Is your law of attraction magnet dull?

Photo By Angela Mabray, CC License

Photo By Angela Mabray, CC License

We know that we ‘get what we focus on’. We know that the ‘better it gets, the better it gets’. We know that ‘if it’s to be, it’s up to me’.

The thing is, we know the theory, but we do PRACTICE it? Or is our law of attraction magnet a little dusty and dull?

Here’s how to tell our magnet needs a bit of amplification:

  • Feeling stuck, trapped, bored, frustrated, overwhelmed, flat, worried, doubtful, struggling, dread, desperate.
  • Intermittent, unreliable results that raise your suspicions or increase your doubts – ‘is this too good to be true? Is this a once off?
  • Work feels like work and the bed magnet is dialled up to overdrive each morning.

We are no good to anyone when we are grim and grey. Our dreams and skills and talents are wilting, our purpose deflated, and our hearts a little shrivelled. Leadership presence is prickly, and relationships sour and insipid.

Decidedly unattractive, and definitely not magnetic.

I have a whole page of notes on why and how we get ourselves all bent out of shape and decidedly unmagnetic.  I’ll save these for my book, and gift you the prescription cure instead.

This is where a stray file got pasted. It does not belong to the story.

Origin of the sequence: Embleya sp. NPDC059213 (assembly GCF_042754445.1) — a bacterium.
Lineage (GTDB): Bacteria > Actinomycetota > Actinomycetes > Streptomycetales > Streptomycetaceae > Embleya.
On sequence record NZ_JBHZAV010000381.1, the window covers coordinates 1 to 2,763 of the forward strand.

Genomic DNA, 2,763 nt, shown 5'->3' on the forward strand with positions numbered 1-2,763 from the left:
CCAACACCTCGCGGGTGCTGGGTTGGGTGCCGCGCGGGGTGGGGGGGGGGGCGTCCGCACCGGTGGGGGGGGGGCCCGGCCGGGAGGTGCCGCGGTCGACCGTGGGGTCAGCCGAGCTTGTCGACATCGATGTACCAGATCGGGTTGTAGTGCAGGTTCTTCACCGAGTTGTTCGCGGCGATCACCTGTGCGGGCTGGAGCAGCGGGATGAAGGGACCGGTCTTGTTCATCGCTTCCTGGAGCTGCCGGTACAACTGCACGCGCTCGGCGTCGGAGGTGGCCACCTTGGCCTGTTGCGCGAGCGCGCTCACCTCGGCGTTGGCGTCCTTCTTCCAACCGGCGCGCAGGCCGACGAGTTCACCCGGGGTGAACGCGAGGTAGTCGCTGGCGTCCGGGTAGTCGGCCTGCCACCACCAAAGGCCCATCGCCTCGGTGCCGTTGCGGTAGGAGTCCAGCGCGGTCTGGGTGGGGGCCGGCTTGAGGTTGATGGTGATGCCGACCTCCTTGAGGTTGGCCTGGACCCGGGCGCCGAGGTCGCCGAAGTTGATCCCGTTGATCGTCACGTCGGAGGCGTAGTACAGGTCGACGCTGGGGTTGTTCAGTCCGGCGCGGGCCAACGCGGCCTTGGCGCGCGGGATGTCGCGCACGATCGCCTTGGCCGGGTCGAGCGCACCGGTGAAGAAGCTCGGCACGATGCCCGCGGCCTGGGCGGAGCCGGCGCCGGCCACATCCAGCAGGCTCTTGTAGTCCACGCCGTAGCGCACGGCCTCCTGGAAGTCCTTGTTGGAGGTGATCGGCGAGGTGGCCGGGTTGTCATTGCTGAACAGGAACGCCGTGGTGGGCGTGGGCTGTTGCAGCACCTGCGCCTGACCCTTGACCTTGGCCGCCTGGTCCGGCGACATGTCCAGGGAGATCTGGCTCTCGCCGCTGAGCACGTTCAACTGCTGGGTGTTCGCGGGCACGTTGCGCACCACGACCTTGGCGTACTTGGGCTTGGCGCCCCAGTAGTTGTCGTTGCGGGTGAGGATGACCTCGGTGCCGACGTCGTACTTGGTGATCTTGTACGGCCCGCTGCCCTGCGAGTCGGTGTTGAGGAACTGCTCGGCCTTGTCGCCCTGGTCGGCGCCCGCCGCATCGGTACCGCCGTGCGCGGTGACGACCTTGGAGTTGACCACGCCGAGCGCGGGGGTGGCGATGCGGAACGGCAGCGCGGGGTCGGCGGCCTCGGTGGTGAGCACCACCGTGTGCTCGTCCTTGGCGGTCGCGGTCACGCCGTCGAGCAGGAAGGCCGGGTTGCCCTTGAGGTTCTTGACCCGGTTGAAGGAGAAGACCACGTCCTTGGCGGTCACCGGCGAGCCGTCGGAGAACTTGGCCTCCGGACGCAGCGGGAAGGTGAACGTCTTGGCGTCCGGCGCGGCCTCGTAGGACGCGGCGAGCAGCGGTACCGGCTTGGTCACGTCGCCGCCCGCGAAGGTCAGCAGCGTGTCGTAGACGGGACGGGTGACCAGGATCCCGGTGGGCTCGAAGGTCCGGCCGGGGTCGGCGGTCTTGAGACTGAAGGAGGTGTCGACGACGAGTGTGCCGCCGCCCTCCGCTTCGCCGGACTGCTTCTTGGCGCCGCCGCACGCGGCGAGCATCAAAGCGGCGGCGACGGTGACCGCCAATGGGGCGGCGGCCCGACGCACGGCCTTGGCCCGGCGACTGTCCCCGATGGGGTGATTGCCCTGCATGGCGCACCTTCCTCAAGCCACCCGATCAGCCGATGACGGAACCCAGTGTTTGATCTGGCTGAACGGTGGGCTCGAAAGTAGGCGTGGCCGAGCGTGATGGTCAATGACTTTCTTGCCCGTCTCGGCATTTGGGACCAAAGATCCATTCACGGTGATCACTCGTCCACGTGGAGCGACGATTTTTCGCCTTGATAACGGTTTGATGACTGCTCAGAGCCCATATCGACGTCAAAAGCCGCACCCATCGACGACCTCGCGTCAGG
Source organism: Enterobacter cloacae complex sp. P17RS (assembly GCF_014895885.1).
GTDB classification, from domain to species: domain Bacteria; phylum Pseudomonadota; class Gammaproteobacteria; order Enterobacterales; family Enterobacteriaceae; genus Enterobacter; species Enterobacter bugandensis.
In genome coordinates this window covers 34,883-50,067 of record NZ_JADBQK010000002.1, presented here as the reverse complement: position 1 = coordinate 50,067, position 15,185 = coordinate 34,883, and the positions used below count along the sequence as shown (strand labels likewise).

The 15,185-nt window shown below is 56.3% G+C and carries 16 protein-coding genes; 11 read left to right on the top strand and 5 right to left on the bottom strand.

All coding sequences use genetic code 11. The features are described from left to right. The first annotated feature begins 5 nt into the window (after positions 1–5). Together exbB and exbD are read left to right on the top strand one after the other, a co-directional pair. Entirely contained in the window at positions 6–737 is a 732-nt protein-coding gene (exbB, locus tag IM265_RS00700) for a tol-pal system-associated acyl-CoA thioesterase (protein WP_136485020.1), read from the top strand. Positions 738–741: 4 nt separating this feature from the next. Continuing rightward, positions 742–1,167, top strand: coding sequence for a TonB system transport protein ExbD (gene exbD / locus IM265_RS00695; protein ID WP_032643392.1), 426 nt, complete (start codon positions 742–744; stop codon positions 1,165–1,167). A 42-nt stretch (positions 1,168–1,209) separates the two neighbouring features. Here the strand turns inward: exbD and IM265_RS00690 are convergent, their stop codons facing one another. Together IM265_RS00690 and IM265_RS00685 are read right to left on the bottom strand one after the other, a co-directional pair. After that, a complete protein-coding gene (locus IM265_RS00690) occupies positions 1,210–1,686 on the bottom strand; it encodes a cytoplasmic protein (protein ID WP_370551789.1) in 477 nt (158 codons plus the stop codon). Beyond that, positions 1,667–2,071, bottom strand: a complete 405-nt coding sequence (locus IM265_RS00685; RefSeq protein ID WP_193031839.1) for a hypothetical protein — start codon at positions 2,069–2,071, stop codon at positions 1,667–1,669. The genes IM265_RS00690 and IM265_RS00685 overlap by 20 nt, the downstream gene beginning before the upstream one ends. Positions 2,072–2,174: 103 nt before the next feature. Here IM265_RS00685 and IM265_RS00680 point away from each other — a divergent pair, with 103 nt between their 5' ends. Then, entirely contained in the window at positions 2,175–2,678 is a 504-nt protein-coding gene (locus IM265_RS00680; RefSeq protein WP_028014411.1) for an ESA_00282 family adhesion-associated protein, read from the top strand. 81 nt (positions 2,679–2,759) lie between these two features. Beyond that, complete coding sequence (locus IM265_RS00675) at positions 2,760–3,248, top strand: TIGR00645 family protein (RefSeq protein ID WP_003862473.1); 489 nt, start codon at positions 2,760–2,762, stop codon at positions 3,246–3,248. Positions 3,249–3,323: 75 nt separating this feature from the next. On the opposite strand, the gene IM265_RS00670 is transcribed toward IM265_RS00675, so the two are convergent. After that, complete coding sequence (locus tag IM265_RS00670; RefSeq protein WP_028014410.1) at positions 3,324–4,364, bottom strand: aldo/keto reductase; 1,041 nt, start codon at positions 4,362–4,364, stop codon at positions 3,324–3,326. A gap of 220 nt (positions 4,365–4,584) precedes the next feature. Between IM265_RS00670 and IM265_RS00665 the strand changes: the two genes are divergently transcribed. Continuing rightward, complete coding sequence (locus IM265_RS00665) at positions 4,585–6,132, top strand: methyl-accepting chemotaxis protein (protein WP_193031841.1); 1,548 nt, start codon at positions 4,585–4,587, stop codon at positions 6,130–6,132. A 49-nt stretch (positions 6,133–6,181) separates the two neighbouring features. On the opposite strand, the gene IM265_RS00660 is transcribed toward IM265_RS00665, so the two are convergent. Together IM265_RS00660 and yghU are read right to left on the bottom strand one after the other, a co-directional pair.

Here’s Dr Zoë’s Law of Attraction Magnet Amplifier Cure-All Intervention Prescription:

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3 Questions Holding You Back


© Loren Kerns, CC License, flickr

Without fail, leaders I work with struggle with their confidence from time to time. Even the most influential C-suite well-titled leaders have the occasional quiver of self-doubt.

And it always looks like a version of one or more of these three questions:

1. Am I good enough?

2. Do I know enough?

3. Am I worth it?

Let’s take a look at these suckers and see what’s going on.

1. Am I good enough?

This is about Ability.

This has a number of different causes, and we won’t go there. Likely something in our upbringing or early work career set us up for self-doubt. This is for our therapist/energy worker/healer to sort out.

Helpful reframe: EVERYONE has a first day on the job. Even Obama.

2. Do I know enough?

This is questioning Credibility.

A Vice Chancellor I work with said to me, “I wish I’d read these books before I wrote the about-to-be-published book chapter.”

Yup. There will always be something more to learn. Get over it – what we know got us here, where we’re going next will need new stuff.
Helpful reframe: Leaders are learners, suck it up.

3. Am I worth it?

This is questioning Market Value.

This leads to fear of asking for the sale, the promotion, the payrise.

Helpful reframe: we get what we ask for. 100% true. We will attract clients/opportunities/jobs that reflect our own internal barometer of what we feel we are worth.

So let’s try this instead:

Flip the first two words in the questions.